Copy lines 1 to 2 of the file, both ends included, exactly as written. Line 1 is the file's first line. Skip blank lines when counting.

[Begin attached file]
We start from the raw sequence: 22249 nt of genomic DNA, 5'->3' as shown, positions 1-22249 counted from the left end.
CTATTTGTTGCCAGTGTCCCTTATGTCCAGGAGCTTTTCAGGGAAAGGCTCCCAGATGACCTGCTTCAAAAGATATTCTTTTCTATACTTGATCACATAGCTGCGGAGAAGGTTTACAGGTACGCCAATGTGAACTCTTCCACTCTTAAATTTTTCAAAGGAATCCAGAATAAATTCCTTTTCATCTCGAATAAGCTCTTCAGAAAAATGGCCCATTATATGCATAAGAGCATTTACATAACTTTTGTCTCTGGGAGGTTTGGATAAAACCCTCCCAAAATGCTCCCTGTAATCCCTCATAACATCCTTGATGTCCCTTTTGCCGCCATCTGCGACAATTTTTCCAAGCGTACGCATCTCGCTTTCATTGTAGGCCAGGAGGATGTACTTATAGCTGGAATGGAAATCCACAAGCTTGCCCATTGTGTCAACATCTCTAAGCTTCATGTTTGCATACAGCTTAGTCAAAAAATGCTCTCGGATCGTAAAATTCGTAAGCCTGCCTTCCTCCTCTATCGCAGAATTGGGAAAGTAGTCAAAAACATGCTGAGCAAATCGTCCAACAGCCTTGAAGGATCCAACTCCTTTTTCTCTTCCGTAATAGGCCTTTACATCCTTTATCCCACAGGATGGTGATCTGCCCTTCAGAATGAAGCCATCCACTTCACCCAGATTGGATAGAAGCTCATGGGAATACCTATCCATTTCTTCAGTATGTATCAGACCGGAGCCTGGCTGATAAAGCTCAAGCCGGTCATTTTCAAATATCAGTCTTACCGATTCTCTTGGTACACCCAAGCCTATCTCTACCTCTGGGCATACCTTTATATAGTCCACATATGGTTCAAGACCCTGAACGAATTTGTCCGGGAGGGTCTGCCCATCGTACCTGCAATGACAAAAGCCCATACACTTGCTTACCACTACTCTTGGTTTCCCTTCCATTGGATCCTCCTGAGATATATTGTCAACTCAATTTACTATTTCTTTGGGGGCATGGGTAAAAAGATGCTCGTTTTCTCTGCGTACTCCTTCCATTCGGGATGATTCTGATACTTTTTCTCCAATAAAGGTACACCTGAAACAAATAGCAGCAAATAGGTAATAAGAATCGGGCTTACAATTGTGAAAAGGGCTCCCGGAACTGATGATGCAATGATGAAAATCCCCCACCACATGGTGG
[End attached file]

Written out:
We start from the raw sequence: 22249 nt of genomic DNA, 5'->3' as shown, positions 1-22249 counted from the left end.
CTATTTGTTGCCAGTGTCCCTTATGTCCAGGAGCTTTTCAGGGAAAGGCTCCCAGATGACCTGCTTCAAAAGATATTCTTTTCTATACTTGATCACATAGCTGCGGAGAAGGTTTACAGGTACGCCAATGTGAACTCTTCCACTCTTAAATTTTTCAAAGGAATCCAGAATAAATTCCTTTTCATCTCGAATAAGCTCTTCAGAAAAATGGCCCATTATATGCATAAGAGCATTTACATAACTTTTGTCTCTGGGAGGTTTGGATAAAACCCTCCCAAAATGCTCCCTGTAATCCCTCATAACATCCTTGATGTCCCTTTTGCCGCCATCTGCGACAATTTTTCCAAGCGTACGCATCTCGCTTTCATTGTAGGCCAGGAGGATGTACTTATAGCTGGAATGGAAATCCACAAGCTTGCCCATTGTGTCAACATCTCTAAGCTTCATGTTTGCATACAGCTTAGTCAAAAAATGCTCTCGGATCGTAAAATTCGTAAGCCTGCCTTCCTCCTCTATCGCAGAATTGGGAAAGTAGTCAAAAACATGCTGAGCAAATCGTCCAACAGCCTTGAAGGATCCAACTCCTTTTTCTCTTCCGTAATAGGCCTTTACATCCTTTATCCCACAGGATGGTGATCTGCCCTTCAGAATGAAGCCATCCACTTCACCCAGATTGGATAGAAGCTCATGGGAATACCTATCCATTTCTTCAGTATGTATCAGACCGGAGCCTGGCTGATAAAGCTCAAGCCGGTCATTTTCAAATATCAGTCTTACCGATTCTCTTGGTACACCCAAGCCTATCTCTACCTCTGGGCATACCTTTATATAGTCCACATATGGTTCAAGACCCTGAACGAATTTGTCCGGGAGGGTCTGCCCATCGTACCTGCAATGACAAAAGCCCATACACTTGCTTACCACTACTCTTGGTTTCCCTTCCATTGGATCCTCCTGAGATATATTGTCAACTCAATTTACTATTTCTTTGGGGGCATGGGTAAAAAGATGCTCGTTTTCTCTGCGTACTCCTTCCATTCGGGATGATTCTGATACTTTTTCTCCAATAAAGGTACACCTGAAACAAATAGCAGCAAATAGGTAATAAGAATCGGGCTTACAATTGTGAAAAGGGCTCCCGGAACTGATGATGCAATGATGAAAATCCCCCACCACATGGTGG